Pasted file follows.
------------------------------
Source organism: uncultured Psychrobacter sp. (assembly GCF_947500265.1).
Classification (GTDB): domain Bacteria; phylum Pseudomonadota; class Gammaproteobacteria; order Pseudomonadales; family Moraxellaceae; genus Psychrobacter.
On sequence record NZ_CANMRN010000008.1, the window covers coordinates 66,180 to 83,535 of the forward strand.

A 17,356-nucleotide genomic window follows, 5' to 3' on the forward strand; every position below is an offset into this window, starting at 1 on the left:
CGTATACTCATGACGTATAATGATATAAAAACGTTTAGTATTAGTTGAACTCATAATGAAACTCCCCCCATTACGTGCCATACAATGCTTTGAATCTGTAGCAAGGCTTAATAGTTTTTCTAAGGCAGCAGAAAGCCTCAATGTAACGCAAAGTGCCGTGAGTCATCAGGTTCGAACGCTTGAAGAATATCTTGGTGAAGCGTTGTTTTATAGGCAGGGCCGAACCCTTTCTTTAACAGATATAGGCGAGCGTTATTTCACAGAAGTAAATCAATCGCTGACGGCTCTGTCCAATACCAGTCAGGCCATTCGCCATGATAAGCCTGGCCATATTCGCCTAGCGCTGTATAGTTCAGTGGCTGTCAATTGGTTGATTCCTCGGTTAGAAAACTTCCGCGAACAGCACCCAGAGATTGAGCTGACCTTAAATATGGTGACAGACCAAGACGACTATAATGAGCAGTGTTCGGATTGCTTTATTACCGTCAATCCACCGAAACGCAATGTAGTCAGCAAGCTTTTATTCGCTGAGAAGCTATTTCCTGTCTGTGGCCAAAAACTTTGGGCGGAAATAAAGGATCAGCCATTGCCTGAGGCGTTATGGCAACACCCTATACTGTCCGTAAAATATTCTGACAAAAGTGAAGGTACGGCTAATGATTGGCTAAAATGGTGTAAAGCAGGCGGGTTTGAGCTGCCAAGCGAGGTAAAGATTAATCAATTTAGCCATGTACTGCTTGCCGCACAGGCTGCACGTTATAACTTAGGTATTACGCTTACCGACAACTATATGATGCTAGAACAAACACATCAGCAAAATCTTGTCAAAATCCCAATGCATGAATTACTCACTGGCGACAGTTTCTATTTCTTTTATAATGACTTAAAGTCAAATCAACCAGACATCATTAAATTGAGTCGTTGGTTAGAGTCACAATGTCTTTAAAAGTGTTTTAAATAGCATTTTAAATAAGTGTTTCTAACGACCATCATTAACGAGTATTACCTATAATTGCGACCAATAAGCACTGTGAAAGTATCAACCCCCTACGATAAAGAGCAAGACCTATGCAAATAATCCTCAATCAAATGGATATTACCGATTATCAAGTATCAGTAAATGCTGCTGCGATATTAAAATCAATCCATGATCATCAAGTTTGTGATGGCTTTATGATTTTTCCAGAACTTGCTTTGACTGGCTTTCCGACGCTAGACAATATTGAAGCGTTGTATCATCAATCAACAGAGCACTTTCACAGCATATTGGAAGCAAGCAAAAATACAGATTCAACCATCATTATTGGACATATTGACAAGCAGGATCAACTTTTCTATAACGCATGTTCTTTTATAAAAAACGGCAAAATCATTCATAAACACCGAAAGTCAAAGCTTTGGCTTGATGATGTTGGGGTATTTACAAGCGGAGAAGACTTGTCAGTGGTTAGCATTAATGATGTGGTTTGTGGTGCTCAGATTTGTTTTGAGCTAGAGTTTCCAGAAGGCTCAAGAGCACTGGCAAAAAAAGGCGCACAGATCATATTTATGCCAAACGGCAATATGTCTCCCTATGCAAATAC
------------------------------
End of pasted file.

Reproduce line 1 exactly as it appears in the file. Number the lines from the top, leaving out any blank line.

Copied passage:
Source organism: uncultured Psychrobacter sp. (assembly GCF_947500265.1).